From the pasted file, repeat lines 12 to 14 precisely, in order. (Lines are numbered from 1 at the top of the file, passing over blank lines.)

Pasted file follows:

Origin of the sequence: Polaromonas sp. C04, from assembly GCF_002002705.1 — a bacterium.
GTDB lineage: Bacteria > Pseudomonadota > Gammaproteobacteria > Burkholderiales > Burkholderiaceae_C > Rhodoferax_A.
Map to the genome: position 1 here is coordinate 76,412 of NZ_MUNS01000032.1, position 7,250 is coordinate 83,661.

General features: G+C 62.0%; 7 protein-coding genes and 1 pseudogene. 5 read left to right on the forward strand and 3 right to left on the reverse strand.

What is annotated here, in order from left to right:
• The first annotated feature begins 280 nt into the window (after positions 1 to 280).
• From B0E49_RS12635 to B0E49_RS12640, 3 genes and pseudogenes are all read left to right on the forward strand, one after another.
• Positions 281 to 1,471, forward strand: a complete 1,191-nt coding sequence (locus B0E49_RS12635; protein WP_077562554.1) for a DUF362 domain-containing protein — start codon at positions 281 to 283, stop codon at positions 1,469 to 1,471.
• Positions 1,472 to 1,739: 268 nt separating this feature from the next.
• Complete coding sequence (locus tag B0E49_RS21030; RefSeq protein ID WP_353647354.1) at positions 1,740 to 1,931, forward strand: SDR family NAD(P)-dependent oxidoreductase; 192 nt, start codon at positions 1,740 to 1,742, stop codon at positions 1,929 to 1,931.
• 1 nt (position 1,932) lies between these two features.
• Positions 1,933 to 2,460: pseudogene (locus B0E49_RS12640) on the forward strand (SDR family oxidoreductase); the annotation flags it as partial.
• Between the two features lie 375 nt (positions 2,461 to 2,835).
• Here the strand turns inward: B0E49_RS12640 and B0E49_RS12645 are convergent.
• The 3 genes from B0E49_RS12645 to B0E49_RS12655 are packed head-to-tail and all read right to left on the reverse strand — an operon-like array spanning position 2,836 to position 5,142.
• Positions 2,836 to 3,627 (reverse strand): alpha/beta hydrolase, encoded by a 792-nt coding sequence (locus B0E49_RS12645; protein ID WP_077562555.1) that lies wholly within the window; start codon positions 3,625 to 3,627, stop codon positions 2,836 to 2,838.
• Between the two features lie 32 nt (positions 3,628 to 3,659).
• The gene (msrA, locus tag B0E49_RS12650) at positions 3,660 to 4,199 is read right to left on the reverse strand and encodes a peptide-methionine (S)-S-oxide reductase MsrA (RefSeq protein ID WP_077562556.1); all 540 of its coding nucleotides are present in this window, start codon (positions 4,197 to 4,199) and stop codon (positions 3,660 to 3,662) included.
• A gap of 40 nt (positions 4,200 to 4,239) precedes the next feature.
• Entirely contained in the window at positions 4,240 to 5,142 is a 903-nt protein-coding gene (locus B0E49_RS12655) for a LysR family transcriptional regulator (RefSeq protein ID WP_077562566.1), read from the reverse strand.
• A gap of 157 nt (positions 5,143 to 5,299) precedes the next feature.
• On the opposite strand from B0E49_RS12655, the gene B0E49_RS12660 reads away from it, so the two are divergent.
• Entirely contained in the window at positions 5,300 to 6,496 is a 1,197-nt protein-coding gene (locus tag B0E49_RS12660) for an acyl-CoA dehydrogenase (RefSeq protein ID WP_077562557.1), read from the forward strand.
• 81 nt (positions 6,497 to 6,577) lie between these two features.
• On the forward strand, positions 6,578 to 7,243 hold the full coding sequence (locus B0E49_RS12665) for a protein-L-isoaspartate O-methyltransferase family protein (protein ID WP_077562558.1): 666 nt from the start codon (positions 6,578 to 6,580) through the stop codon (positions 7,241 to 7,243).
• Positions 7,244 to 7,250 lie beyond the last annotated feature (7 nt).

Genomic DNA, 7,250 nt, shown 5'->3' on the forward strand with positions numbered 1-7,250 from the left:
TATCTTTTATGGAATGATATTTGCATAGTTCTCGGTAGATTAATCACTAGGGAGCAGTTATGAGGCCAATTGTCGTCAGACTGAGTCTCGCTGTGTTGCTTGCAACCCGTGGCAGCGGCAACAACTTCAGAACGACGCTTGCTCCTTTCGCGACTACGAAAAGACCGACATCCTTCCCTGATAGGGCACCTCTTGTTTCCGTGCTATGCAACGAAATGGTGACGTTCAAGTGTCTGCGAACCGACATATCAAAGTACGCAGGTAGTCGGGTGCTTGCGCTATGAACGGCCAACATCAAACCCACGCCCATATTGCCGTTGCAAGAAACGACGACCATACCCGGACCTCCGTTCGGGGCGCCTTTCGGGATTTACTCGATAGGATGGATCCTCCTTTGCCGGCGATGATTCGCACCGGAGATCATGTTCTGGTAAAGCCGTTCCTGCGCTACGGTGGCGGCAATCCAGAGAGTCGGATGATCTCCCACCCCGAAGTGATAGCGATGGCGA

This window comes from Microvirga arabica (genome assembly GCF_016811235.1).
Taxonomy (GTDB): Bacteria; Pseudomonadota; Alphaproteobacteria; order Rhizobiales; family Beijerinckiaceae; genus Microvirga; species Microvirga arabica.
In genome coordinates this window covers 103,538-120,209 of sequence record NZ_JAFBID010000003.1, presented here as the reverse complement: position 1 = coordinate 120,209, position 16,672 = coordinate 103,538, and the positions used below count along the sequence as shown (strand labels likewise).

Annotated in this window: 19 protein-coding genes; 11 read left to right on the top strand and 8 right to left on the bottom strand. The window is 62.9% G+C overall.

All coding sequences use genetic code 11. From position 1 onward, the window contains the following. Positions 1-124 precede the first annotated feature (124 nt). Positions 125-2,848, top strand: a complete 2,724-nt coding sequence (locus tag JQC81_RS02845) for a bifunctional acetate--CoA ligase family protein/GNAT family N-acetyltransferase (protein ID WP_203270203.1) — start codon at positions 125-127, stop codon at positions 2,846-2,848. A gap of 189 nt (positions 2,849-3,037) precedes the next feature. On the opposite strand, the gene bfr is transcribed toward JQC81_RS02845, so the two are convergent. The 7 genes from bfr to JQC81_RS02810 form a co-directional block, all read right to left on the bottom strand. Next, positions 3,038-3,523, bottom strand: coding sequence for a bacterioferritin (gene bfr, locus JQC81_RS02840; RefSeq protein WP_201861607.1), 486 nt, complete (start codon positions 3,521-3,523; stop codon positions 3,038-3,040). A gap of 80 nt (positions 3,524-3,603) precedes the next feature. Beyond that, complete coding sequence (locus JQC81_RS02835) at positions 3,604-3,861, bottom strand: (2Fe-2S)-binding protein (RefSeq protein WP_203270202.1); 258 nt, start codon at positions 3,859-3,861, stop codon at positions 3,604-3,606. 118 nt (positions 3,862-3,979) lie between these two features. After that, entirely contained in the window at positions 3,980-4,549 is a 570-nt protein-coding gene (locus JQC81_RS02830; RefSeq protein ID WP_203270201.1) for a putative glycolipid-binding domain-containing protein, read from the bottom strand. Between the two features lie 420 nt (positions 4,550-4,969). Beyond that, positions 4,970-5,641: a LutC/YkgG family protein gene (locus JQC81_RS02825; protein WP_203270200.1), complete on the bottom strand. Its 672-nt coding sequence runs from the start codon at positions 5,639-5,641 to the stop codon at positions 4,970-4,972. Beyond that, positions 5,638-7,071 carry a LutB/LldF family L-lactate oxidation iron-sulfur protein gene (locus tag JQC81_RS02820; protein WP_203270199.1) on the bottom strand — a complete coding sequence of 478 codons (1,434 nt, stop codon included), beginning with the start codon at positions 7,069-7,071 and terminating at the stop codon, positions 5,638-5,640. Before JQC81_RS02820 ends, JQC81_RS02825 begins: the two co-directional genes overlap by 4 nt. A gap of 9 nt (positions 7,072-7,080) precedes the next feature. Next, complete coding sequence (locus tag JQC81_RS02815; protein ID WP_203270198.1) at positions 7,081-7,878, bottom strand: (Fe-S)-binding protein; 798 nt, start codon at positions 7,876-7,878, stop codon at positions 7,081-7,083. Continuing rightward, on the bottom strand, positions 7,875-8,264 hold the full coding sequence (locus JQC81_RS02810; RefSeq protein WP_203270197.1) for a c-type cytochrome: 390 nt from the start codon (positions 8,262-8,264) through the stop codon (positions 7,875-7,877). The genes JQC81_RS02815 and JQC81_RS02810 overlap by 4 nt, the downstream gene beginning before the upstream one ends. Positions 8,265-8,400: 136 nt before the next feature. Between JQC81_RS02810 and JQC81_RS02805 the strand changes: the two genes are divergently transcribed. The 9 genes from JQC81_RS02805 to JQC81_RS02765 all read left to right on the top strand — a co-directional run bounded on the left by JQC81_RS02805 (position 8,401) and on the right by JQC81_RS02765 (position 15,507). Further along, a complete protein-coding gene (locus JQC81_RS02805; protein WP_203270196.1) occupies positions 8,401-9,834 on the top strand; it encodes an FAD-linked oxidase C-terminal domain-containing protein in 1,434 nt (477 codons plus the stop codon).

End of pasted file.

• Positions 1,933 to 2,460: pseudogene (locus B0E49_RS12640) on the forward strand (SDR family oxidoreductase); the annotation flags it as partial.
• Between the two features lie 375 nt (positions 2,461 to 2,835).
• Here the strand turns inward: B0E49_RS12640 and B0E49_RS12645 are convergent.